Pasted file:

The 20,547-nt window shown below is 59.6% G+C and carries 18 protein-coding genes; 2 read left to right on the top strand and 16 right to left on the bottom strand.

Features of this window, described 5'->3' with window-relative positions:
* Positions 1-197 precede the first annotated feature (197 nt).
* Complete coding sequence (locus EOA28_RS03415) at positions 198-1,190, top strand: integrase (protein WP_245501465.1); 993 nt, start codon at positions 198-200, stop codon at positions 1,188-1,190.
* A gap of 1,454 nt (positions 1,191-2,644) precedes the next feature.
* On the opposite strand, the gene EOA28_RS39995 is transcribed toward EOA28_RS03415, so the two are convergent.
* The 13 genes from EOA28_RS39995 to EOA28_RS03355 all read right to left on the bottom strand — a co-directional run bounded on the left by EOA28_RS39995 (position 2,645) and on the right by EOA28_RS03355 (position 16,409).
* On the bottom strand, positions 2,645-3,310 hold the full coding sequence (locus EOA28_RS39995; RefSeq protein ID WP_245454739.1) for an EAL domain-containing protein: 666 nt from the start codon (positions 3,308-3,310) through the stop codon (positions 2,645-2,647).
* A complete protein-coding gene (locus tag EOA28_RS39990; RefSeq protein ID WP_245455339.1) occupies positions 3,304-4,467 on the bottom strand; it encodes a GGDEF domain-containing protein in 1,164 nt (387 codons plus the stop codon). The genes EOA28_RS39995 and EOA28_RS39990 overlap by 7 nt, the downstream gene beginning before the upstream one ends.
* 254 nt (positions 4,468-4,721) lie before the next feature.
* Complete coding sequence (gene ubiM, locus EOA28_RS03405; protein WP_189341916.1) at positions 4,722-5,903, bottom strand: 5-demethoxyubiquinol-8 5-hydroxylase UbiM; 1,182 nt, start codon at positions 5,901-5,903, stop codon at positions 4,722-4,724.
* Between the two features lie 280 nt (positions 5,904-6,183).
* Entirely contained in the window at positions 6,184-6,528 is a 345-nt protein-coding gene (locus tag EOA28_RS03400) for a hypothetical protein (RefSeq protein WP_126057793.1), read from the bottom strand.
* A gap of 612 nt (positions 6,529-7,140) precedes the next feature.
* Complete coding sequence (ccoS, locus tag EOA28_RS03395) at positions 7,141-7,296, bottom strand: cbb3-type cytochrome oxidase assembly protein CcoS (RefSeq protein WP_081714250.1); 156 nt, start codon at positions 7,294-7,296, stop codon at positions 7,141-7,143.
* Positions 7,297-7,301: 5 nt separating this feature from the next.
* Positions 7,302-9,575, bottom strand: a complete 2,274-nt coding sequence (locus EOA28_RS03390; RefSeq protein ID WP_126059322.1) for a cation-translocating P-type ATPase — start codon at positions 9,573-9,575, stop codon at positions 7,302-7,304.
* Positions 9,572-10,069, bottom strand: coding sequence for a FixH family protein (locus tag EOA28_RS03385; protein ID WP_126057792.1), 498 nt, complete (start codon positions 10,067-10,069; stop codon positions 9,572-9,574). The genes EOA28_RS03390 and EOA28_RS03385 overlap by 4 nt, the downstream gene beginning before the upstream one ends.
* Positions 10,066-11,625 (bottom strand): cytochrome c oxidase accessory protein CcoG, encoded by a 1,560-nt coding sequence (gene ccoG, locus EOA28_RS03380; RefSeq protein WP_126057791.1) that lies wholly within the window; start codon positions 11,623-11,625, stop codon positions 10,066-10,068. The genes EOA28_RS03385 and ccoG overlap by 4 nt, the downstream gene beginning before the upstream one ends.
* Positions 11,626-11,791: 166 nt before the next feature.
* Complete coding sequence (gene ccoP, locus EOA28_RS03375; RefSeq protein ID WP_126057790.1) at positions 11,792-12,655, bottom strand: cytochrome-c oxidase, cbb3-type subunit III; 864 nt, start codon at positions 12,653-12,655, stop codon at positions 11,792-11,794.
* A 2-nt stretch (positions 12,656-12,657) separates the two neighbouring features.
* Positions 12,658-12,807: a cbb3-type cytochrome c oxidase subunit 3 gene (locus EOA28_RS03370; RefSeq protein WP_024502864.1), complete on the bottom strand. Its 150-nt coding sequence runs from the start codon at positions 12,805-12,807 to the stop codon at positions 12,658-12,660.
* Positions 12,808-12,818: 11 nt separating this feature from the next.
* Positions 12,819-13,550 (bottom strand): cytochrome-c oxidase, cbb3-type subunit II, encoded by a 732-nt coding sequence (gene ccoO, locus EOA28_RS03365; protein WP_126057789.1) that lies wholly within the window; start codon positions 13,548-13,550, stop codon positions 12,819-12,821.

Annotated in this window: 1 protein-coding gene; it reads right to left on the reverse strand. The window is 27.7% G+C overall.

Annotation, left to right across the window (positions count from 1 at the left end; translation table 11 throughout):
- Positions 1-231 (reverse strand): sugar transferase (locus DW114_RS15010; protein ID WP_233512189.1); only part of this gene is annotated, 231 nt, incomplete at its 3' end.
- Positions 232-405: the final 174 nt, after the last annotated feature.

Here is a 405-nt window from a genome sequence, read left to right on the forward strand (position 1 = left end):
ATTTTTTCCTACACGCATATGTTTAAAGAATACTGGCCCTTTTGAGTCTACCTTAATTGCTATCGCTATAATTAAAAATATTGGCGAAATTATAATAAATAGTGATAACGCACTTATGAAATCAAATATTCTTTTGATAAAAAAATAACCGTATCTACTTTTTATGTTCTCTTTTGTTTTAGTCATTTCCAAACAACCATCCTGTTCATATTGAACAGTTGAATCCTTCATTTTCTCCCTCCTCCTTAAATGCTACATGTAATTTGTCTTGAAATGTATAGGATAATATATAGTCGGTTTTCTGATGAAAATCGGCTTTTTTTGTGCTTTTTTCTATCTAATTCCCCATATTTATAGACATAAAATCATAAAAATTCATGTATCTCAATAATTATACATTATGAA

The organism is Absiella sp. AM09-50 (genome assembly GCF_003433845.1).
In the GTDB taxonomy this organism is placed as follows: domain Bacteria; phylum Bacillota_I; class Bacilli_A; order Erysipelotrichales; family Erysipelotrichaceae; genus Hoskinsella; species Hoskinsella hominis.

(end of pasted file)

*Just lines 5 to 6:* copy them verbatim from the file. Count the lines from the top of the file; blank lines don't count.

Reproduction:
* A gap of 1,454 nt (positions 1,191-2,644) precedes the next feature.
* On the opposite strand, the gene EOA28_RS39995 is transcribed toward EOA28_RS03415, so the two are convergent.